I was recently talking to a friend of mine named Joe who works in health care and is an intelligent, well-educated person.  The subject of abortion came up and Joe told me he was pro-choice, but… Joe: “I just don’t think women should be allowed to have abortions at 37 or 38 weeks pregnant.  That’s just wrong.” I think I gasped audibly and said, “Oh no!”  I didn’t understand how a smart guy in healthcare could believe women were having abortions two weeks before delivery.  Or putting it another way, that there are doctors out there who are effectively willing to murder full term fetuses. Donald Trump said it during a debate though.  And while people did point out that this ridiculous, I always felt like a big enough deal wasn’t made out of this.  Our presidential candidate believed women are allowed to have abortions at full term.  How can we brush that off? I calmly tried to explain to Joe why this logic made no sense, and he quickly said, “I don’t want to talk about it anymore.”  And… that was the end of the discussion. Now I am someone who sympathizes with people who are genuinely pro-life.  I have female friends who believe life starts at conception, and can talk intelligently on the subject. I am willing to listen to anyone who does not just want to ban abortion...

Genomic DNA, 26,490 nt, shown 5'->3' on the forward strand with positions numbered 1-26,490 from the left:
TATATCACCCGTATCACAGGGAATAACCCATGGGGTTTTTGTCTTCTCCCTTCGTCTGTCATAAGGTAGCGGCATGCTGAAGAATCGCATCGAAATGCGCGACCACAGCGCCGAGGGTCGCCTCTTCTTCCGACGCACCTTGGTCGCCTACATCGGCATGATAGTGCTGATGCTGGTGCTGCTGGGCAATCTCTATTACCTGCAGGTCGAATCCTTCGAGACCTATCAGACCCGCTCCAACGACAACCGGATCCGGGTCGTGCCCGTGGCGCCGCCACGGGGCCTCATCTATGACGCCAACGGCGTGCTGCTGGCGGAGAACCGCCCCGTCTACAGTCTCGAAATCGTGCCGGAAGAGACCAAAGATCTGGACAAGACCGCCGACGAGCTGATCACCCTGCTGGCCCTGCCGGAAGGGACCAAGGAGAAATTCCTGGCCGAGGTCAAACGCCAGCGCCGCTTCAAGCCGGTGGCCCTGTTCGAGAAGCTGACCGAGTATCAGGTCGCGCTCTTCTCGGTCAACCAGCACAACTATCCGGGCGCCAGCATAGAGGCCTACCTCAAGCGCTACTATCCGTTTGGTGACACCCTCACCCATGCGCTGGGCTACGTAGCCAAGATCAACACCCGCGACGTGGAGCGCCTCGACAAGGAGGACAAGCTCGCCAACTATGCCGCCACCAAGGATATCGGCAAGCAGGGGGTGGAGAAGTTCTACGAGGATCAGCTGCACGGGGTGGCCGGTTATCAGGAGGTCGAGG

Being a Doctor is Like Working in Customer Service